To answer Jacqueline's question - I don't know if we know that yet and the answer is probably somewhere in between, but the vaccines also seem like they may prevent really severe disease. I don't think there have been any reported cases of severe disease in the vaccinated group. So it might even be "provides 100% effectiveness for 95% of people and 50% effectiveness for the other 5%" (THESE NUMBERS ARE MADE UP).
posted by mskyle at 8:59 AM on December 8, 2020 [1 favorite]


Important to note too, this is a coronavirus and those are hard to immunize against. All the major vaccine candidates are effective against severe disease, not infection. (Compared to something like the measles vaccine that also prevents infection.)

So you could still catch COVID-19 while vaccinated, but you are less likely to need to be ventilated and less likely to die because you don't develop the severe form of the disease.

(Source: Dr Norman Swan on Coronacast)

Piggy back question- surely this doesn't help with the spread of disease if not everyone is immunised? Instead of noble herd immunity you are protecting yourself from severe disease, not infection full stop.
posted by freethefeet at 9:14 AM on December 8, 2020 [5 favorites]


As noted above: as yet, the trials cannot prove that transmission is affected in any way by the current top three vaccines (Pfizer, Moderna, and AstraZeneca/Oxford.) Pfizer, for example, is 95% effective at preventing severe cases, not at stopping transmission. Unless and until research shows otherwise, all vaccinated people will have to keep up with choosing well-ventilated areas if they must gather indoors, avoiding crowds, social distancing, masks, hand-washing, etc. because even the successfully vaccinated may be able to acquire and transmit the virus.
posted by maudlin at 9:59 AM on December 8, 2020 [5 favorites]


And as soon as I post, there is some preliminary evidence for stopping transmission: tweet by Matthew Herper at STAT.

Interpretation from David Anderson at Balloon Juice:
The above graph is part of the vaccine efficacy data that is being submitted to the FDA by Pfizer. The blue line is the number of cases over time for people in the vaccine arm. The red line is the number of COVID cases by time for people in the placebo/control arm.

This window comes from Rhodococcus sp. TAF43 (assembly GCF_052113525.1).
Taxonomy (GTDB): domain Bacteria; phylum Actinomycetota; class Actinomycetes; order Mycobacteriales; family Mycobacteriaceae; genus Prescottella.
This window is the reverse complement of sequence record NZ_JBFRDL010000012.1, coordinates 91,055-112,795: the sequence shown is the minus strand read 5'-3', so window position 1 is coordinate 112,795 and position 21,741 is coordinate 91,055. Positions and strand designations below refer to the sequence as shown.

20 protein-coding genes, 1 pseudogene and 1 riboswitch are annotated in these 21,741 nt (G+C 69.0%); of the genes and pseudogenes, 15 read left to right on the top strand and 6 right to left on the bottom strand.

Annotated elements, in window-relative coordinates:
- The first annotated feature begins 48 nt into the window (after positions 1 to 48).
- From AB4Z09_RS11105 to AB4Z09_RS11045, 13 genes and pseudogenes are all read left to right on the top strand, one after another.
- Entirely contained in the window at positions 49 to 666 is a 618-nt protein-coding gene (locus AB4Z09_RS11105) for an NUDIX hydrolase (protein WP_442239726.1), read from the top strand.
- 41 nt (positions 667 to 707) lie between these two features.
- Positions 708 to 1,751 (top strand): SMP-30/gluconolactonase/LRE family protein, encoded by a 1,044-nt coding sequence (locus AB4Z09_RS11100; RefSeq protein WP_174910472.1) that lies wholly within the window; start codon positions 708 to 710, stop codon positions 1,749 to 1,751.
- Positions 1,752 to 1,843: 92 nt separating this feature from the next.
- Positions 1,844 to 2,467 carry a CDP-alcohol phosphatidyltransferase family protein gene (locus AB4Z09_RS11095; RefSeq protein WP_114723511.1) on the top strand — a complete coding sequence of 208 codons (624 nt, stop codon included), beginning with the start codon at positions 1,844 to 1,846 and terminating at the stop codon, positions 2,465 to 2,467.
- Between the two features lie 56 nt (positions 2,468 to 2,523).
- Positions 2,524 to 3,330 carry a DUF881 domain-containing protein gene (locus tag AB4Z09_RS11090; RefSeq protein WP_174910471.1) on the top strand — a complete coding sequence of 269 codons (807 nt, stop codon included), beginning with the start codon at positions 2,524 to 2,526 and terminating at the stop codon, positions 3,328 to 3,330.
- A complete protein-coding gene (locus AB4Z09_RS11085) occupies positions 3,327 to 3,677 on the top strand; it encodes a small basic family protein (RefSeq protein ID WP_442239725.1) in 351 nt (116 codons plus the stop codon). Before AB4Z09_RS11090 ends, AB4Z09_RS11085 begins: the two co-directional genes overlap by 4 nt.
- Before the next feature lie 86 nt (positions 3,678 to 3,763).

Looking at the curves, it looks like vaccines provide little to no protection within the first ten days. The height of the blue line is about the same as the height of the red line.

By Day 14 there is starting to be a gap.

By Day 28 the gap is a chasm.

After Day 28, it seems like the vaccinated arm will get infections here and there, but no huge leaps.

This is an amazing curve.

And from an infection breaking perspective, this is probably good enough to break infection chains and crush the reproductive rate even if we made the completely unnatural and unsupported assumption that the immunity is very short term and fades after three or four months. This would require frequent re-vaccination/boosters and fire break strategies, but even in a fairly bad case scenario that is not supported by the data, this is very good news.
posted by maudlin at 10:16 AM on December 8, 2020 [7 favorites]


So it depends on the vaccine, of course - because I just ran across an article about the Oxford vaccine reducing symptoms much more than transmission.
posted by clew at 11:04 AM on December 8, 2020 [1 favorite]


As a note, AFAICT, we don't have evidence that shows the vaccine prevents 95% of infections. We instead have evidence that the vaccine prevents 95% of the worst effects of the infection. This is a pretty big difference particularly if many people can't or won't be immunized.

Preventing infection stops the pandemic. Reducing the severity of symptoms saves live, but not all lives, and could allow the pandemic to continue.
posted by jclarkin at 11:07 AM on December 8, 2020 [2 favorites]


IMO we should stop referring to "the" rather than a particular vaccine because we're in for a year of people angrily attributing everything they've ever heard about any vaccine to whichever one they're depending on or avoiding, let's not encourage that. It's going to be confusing enough anyway.
posted by clew at 12:10 PM on December 8, 2020 [6 favorites]


95% of those who would have gotten the virus otherwise didn't get it.

100% did not get a severe infection.

source: https://therapeuticseducation.org/podcast/episode-463-covid-19-vaccine-%E2%80%93-all-numbers-so-far-and-much-more
posted by mikek at 3:47 AM on December 9, 2020 [1 favorite]